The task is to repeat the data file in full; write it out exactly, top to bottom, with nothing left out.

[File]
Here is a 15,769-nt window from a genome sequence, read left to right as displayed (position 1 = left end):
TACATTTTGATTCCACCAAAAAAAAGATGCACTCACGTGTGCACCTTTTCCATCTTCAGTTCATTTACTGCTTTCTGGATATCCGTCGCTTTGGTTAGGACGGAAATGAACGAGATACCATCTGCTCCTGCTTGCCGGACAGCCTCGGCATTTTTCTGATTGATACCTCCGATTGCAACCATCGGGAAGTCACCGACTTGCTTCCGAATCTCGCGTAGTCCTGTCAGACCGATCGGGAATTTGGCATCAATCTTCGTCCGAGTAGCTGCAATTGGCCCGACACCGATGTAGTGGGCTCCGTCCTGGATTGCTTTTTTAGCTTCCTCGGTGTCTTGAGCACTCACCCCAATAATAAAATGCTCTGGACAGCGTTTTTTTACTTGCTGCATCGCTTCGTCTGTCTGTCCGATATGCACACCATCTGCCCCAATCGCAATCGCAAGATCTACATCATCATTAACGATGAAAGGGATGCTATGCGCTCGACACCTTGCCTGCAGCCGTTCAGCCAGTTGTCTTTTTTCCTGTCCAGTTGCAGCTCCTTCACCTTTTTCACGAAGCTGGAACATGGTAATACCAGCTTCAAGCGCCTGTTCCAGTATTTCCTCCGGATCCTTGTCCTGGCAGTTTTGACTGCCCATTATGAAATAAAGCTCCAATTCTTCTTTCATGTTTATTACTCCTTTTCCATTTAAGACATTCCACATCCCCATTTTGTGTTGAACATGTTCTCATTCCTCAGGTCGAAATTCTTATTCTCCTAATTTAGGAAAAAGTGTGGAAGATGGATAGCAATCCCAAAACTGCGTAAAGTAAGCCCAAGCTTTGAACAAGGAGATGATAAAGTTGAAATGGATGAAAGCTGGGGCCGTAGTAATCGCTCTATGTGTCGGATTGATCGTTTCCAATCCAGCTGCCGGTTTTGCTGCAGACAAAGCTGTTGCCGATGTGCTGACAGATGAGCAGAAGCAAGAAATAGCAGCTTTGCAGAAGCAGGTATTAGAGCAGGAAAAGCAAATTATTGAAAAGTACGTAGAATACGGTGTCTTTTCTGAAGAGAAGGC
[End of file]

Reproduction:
Here is a 15,769-nt window from a genome sequence, read left to right as displayed (position 1 = left end):
TACATTTTGATTCCACCAAAAAAAAGATGCACTCACGTGTGCACCTTTTCCATCTTCAGTTCATTTACTGCTTTCTGGATATCCGTCGCTTTGGTTAGGACGGAAATGAACGAGATACCATCTGCTCCTGCTTGCCGGACAGCCTCGGCATTTTTCTGATTGATACCTCCGATTGCAACCATCGGGAAGTCACCGACTTGCTTCCGAATCTCGCGTAGTCCTGTCAGACCGATCGGGAATTTGGCATCAATCTTCGTCCGAGTAGCTGCAATTGGCCCGACACCGATGTAGTGGGCTCCGTCCTGGATTGCTTTTTTAGCTTCCTCGGTGTCTTGAGCACTCACCCCAATAATAAAATGCTCTGGACAGCGTTTTTTTACTTGCTGCATCGCTTCGTCTGTCTGTCCGATATGCACACCATCTGCCCCAATCGCAATCGCAAGATCTACATCATCATTAACGATGAAAGGGATGCTATGCGCTCGACACCTTGCCTGCAGCCGTTCAGCCAGTTGTCTTTTTTCCTGTCCAGTTGCAGCTCCTTCACCTTTTTCACGAAGCTGGAACATGGTAATACCAGCTTCAAGCGCCTGTTCCAGTATTTCCTCCGGATCCTTGTCCTGGCAGTTTTGACTGCCCATTATGAAATAAAGCTCCAATTCTTCTTTCATGTTTATTACTCCTTTTCCATTTAAGACATTCCACATCCCCATTTTGTGTTGAACATGTTCTCATTCCTCAGGTCGAAATTCTTATTCTCCTAATTTAGGAAAAAGTGTGGAAGATGGATAGCAATCCCAAAACTGCGTAAAGTAAGCCCAAGCTTTGAACAAGGAGATGATAAAGTTGAAATGGATGAAAGCTGGGGCCGTAGTAATCGCTCTATGTGTCGGATTGATCGTTTCCAATCCAGCTGCCGGTTTTGCTGCAGACAAAGCTGTTGCCGATGTGCTGACAGATGAGCAGAAGCAAGAAATAGCAGCTTTGCAGAAGCAGGTATTAGAGCAGGAAAAGCAAATTATTGAAAAGTACGTAGAATACGGTGTCTTTTCTGAAGAGAAGGC